The shutdown of businesses, transport systems and social activities in 2020, in response to the Coronavirus pandemic, has had another, unintended, consequence.
“Many city residents are seeing clean air for the first time in a generation,” observes Iyad Kheirbek, the head of air quality for C40 – an initiative coordinating nearly 100 cities around the world in the fight against climate change. Recent studies show that, in the first half of 2020, nitrogen dioxide pollution over Northern China, Western Europe, and the US decreased by up to 60% compared with the same time last year. “That's quite powerful,” says Kheirbek, “and it shows that air quality can improve quickly by changing activities like traffic volume within cities.”
Although the dip in air pollution has clear links with the temporary lockdown measures being taken globally, there are hopes that cities and communities can use this momentum to make more permanent changes, supporting the ambitions of SDG11: Make cities and human settlements inclusive, safe, resilient and sustainable.
The C40 Mayors Agenda for a Green and Just Recovery, launched in July, outlines steps to deliver a fair and sustainable recovery from COVID-19, and has secured backing from the mayors of London, Los Angeles, Berlin, New York City, Cape Town, Oslo, Vancouver, New Orleans, Durban, Pittsburgh, Milan and Bristol, as well as grassroots climate change organisation 350.org.
But Kheirbek believes the ambitions shouldn’t sit with the public sector alone. “There's a necessary role for the private sector – cities are setting ambitious targets that will require collaboration across all public and private stakeholders,” she tells RI. “Many private companies are thinking about how they can reduce emissions from their supply chains and reduce the impacts their operations have on the communities they serve. These efforts are beneficial to the companies themselves, but also beneficial to cities they operate in.”
Around 55% of the world’s population lives in urban areas, and this is expected to increase to 68% by 2050, causing cities to swell and urban sprawl to increase, particularly in the developing world. To be beneficial in the long term, this growth needs to be environmentally, socially and economically sustainable.
Development banks have been working hard to create products that encourage institutional investors to support this mammoth challenge. The World Bank recently launched a Climate-Smart Urbanization Programme via its Climate Investment Funds, aiming to support developing cities to address everything from their carbon footprints to their exposure to physical climate risks. The fund has secured $8bn from 14 donor countries, with which it hopes to leverage $53bn in co-financing.
It has also partnered with fellow development giant the European Investment Bank, alongside the Governments of Germany and Luxembourg and the Global Covenant of Mayors, to launch a City Climate Finance Gap Fund, which seeks to leverage €4bn of investment for cities and local governments currently unable to secure financing for climate-smart projects. The fund offers technical and advisory services to assist municipalities in creating pipelines of bankable, green projects.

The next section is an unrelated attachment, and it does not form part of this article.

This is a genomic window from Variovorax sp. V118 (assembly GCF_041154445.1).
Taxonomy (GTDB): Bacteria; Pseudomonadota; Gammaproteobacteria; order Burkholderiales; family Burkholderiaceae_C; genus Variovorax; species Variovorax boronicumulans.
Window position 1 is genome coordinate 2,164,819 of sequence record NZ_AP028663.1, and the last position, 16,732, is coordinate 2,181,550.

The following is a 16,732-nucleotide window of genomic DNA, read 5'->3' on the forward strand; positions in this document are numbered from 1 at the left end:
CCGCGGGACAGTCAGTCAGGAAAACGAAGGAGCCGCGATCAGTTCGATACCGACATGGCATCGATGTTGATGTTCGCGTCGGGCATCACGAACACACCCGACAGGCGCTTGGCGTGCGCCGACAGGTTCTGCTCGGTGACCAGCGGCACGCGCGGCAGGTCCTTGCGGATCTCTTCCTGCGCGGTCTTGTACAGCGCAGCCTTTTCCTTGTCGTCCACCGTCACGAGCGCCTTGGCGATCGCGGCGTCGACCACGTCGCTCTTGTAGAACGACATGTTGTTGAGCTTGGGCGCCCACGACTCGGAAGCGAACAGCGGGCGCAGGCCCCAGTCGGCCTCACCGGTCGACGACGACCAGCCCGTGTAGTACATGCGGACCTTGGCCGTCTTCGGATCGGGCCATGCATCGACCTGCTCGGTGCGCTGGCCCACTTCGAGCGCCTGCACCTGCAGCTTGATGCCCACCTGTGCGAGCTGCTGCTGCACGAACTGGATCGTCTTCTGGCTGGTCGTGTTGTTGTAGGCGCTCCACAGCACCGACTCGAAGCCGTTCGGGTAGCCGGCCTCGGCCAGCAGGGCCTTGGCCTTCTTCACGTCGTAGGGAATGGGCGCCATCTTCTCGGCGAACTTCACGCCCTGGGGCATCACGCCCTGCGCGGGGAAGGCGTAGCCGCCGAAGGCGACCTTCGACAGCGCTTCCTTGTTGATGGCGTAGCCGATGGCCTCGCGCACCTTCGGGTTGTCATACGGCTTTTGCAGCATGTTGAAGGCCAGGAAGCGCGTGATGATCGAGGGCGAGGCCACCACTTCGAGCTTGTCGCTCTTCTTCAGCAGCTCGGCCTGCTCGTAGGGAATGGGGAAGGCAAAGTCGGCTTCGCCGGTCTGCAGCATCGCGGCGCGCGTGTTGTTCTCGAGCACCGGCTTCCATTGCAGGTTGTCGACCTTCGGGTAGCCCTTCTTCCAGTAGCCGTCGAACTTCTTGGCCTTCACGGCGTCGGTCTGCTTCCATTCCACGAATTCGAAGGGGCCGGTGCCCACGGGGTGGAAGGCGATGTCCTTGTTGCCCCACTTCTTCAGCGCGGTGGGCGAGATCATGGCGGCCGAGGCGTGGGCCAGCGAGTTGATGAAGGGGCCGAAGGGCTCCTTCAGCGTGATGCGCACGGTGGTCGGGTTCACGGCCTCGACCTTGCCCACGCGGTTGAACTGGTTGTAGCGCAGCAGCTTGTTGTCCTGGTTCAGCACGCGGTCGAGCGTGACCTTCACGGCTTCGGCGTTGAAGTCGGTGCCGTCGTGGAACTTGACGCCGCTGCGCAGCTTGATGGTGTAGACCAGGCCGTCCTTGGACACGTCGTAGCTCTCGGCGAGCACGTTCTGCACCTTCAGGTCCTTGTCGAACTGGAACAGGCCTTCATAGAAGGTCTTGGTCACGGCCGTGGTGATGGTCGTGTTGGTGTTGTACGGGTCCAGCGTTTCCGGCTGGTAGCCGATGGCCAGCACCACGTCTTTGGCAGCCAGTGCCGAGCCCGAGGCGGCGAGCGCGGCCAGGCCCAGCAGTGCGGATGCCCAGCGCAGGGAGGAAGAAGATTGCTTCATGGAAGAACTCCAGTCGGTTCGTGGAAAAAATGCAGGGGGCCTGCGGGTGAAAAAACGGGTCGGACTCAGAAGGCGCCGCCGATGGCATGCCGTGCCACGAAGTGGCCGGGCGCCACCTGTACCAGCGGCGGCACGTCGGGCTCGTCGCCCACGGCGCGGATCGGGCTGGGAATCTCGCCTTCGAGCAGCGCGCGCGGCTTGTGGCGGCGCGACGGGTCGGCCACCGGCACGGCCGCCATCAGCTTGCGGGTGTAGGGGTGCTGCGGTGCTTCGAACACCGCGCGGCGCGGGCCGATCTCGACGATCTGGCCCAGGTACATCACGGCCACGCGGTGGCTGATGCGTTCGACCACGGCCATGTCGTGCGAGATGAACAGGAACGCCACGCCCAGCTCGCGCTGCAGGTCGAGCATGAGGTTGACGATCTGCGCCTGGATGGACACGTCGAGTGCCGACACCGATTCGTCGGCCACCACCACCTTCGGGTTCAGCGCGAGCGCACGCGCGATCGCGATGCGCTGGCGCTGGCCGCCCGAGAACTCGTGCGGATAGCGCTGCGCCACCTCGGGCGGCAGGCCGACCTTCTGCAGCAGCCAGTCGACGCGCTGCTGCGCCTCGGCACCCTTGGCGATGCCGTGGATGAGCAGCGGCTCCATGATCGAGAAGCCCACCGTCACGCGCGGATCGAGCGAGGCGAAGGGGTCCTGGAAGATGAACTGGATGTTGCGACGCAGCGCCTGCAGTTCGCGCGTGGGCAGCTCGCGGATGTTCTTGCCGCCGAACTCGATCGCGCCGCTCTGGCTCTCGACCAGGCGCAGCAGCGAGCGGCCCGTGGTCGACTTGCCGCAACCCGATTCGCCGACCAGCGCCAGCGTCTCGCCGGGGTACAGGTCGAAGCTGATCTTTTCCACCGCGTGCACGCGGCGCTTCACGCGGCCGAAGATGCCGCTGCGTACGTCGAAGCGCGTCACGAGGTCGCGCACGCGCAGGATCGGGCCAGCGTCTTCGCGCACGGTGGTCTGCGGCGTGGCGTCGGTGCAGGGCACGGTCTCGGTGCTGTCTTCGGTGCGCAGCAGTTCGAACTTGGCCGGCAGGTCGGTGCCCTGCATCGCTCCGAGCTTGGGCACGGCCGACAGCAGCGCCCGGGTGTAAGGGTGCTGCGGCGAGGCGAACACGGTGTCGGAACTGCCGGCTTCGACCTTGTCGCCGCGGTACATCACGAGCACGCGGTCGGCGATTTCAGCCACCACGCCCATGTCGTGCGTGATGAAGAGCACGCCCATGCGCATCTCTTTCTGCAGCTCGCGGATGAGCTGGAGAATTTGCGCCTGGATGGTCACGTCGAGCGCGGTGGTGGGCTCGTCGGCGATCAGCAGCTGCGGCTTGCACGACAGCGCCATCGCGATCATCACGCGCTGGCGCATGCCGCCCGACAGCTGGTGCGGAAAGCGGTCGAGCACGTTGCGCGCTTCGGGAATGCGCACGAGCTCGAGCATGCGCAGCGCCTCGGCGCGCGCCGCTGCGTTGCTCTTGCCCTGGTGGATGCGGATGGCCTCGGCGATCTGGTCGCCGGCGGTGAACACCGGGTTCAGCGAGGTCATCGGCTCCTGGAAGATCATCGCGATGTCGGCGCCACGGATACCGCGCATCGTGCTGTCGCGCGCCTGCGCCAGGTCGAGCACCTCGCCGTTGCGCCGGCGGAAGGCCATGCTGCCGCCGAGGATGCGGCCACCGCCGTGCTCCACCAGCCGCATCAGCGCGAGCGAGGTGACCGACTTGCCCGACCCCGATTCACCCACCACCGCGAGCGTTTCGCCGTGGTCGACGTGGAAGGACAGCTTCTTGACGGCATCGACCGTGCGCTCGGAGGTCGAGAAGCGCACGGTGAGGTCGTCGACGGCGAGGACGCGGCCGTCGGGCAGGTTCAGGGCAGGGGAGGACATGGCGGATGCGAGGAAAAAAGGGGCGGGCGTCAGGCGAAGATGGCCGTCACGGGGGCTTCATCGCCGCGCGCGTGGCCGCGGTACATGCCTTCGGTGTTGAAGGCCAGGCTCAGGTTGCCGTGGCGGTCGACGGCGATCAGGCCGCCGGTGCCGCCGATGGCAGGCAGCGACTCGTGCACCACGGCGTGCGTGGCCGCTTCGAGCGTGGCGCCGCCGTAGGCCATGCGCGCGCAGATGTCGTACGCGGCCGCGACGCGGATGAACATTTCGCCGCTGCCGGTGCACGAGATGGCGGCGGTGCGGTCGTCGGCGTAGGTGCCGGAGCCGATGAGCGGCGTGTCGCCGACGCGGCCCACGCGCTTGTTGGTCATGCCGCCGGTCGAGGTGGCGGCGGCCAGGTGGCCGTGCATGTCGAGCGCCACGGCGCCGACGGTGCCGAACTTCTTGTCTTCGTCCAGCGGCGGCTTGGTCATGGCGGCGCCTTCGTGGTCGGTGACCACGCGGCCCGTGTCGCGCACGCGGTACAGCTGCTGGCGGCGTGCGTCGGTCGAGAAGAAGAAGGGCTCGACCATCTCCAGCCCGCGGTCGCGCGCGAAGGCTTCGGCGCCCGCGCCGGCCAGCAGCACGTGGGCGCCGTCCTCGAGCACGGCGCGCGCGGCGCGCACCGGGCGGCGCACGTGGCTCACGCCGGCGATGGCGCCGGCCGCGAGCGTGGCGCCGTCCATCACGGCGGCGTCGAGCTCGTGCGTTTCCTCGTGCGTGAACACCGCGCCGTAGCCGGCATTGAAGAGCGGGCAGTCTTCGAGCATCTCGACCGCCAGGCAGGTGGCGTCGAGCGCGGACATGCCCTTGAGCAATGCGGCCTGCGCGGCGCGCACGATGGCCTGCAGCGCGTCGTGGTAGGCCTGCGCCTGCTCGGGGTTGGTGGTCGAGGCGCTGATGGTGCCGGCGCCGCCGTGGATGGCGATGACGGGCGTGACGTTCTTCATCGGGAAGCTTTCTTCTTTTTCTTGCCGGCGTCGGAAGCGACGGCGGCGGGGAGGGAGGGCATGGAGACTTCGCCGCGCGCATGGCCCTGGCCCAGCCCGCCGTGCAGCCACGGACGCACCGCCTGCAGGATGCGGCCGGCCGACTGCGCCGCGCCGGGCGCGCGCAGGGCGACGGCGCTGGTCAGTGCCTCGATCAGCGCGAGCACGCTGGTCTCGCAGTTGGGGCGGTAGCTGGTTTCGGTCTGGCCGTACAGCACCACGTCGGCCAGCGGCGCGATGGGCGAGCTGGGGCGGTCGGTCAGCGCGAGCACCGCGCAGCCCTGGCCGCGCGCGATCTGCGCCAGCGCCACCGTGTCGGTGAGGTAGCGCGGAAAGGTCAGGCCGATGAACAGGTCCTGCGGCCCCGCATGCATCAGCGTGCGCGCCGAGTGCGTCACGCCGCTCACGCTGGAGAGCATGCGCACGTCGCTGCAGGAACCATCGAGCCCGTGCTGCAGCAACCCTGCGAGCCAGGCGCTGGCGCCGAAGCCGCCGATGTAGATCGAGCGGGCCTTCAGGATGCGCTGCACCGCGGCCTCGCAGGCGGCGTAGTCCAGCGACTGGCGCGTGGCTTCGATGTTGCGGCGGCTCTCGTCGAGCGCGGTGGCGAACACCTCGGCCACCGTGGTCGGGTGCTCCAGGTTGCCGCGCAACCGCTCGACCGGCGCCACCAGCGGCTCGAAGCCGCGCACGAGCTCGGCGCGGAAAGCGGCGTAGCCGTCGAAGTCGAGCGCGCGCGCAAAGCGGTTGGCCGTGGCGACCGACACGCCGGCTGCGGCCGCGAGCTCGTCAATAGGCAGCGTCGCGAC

SDG11 goes far beyond climate objectives, though: one of the widest-reaching of the 17 Goals, it also covers inclusive development, safe and affordable housing, disaster resilience, good quality public spaces and much more.
“The solutions to delivering on SDG11 are interdisciplinary in nature,” says Andrew Angeli, Head of European Real Assets Research at $110bn real estate specialists CBRE Global Investors. When it comes to investing in residential real estate to support the Goal, he tells RI it’s “about improving access to safe, stable housing, primarily by constructing or preserving existing units and by regenerating and remediating underserved areas to serve those in need”.
In a research note for CBRE GI published in August, Angeli writes: “The Covid-19 pandemic is proving transformational for real estate, in terms of how we engage with the built environment and think of sustainable financial returns. It comes at a time when systemic inequalities, injustice in society and fears of irreversible climate change are part of an ever louder global conversation”.
He tells RI that impact investing in residential real estate is one way of responding to these two developments, investing in buildings that “use less and give back more, stand the test of time and are resilient to change”.
The paper also points out the need for investors to be aware of potential regulatory risks as rulemakers move to safeguard tenants and homeowners in light of Covid-19. “One likely outcome of the current pandemic is a push for greater regulation of private rented residential accommodation to protect tenants who are at risk of eviction to no fault of their own. This could mean new terms to letting agreements or result in some form of rent control.”